The 2016 Nobel Prize for physics has been awarded to David Thouless, Duncan Haldane and Michael Kosterlitz for their “theoretical discoveries of topological phase transitions and topological phases of matter”.
Simply put, topology is the study of spaces and how they deform under various conditions. In the 1980s and early 1990s, the laureates used mathematical techniques to investigate unique states of matter that showed up when groups of atoms were cooled to very low temperatures. These states, broadly called quantum phases, exhibited unique properties that could be explained using topological concepts.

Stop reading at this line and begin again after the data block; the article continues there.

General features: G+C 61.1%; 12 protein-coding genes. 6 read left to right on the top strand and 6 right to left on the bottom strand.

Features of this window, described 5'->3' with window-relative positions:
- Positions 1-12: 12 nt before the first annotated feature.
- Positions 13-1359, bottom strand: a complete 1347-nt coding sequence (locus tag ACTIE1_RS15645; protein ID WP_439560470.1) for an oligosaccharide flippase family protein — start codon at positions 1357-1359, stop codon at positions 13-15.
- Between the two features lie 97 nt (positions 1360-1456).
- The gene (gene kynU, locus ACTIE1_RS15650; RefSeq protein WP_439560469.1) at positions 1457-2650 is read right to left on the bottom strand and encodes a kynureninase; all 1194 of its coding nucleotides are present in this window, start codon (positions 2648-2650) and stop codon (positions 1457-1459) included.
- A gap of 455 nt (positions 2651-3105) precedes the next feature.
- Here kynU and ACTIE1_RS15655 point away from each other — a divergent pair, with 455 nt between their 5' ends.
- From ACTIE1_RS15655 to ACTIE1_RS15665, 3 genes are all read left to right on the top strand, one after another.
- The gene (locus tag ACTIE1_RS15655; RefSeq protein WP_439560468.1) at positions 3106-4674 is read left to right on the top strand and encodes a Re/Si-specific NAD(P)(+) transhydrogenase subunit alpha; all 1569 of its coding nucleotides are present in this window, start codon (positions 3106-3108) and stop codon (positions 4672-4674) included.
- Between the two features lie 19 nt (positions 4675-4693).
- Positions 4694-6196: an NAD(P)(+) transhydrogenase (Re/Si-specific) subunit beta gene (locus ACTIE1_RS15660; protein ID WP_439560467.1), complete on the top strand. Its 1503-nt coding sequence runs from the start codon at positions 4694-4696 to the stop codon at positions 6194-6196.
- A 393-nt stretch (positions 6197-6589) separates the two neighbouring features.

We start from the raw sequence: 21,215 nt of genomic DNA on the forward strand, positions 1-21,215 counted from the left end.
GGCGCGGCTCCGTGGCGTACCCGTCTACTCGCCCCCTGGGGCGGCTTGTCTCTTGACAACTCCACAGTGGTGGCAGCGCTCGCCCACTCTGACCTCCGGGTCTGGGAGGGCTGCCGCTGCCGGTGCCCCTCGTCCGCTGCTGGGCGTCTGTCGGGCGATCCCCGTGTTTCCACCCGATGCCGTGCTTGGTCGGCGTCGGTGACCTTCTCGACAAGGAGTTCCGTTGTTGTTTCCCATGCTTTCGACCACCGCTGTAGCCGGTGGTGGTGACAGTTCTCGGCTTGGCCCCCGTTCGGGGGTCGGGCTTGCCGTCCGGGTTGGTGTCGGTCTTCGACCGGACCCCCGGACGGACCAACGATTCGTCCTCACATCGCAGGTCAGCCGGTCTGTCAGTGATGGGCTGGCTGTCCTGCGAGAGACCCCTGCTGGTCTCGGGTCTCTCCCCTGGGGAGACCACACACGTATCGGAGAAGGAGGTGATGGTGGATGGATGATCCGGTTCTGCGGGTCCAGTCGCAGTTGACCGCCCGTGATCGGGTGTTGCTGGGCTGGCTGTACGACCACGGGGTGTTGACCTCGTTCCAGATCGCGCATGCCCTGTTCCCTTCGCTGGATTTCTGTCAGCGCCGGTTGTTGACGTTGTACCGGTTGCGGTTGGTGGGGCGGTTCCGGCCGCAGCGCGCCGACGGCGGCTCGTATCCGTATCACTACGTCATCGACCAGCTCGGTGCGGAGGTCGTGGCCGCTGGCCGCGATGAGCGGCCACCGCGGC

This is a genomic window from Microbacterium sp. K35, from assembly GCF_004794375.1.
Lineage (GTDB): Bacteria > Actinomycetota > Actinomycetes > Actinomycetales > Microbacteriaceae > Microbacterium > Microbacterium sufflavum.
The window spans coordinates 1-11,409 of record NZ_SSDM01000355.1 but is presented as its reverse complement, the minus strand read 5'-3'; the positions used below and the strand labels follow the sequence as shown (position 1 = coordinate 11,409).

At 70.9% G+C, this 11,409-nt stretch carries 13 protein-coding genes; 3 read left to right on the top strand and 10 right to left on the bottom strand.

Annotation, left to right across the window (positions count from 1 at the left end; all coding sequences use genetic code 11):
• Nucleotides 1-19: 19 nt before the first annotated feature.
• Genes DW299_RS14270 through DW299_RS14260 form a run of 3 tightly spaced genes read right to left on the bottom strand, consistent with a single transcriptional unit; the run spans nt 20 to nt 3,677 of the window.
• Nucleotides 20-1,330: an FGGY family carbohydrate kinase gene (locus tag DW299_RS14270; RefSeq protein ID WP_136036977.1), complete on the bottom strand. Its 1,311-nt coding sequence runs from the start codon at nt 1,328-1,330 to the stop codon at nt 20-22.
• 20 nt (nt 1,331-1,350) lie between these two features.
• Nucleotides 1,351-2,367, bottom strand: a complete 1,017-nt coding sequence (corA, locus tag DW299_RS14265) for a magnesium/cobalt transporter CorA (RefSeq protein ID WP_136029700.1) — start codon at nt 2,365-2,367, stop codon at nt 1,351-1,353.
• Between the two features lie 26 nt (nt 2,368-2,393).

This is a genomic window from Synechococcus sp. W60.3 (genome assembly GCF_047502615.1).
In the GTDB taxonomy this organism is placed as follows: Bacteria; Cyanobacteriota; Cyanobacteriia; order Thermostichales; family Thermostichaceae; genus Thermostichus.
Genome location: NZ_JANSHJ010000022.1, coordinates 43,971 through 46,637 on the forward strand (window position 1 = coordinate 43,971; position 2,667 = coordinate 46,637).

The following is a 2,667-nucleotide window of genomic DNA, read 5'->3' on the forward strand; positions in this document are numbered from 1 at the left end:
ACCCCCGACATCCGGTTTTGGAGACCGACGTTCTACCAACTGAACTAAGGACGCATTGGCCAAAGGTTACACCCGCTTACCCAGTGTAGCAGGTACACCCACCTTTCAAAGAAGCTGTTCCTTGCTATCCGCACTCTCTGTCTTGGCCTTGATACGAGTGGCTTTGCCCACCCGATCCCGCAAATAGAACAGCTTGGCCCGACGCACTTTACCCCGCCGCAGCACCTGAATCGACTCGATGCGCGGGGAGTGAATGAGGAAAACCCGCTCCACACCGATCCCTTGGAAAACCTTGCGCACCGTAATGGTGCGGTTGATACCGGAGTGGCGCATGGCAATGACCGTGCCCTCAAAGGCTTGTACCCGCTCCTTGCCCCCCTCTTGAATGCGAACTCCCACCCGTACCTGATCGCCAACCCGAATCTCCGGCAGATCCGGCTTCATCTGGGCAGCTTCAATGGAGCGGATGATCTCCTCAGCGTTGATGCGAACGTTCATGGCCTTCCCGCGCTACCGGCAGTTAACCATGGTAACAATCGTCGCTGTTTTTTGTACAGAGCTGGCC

Today, physicists are attempting to exploit these exotic states of matter to build advanced electronic circuits and quantum computers.
Before the prize’s announcement, there were widespread rumours that the winners would be the trio of physicists who conceived the Laser Interferometer Gravitational-wave Observatories, which discovered gravitational waves in September 2015. However, they could have missed out because the deadline for nominations was a month before the discovery was announced, in February this year.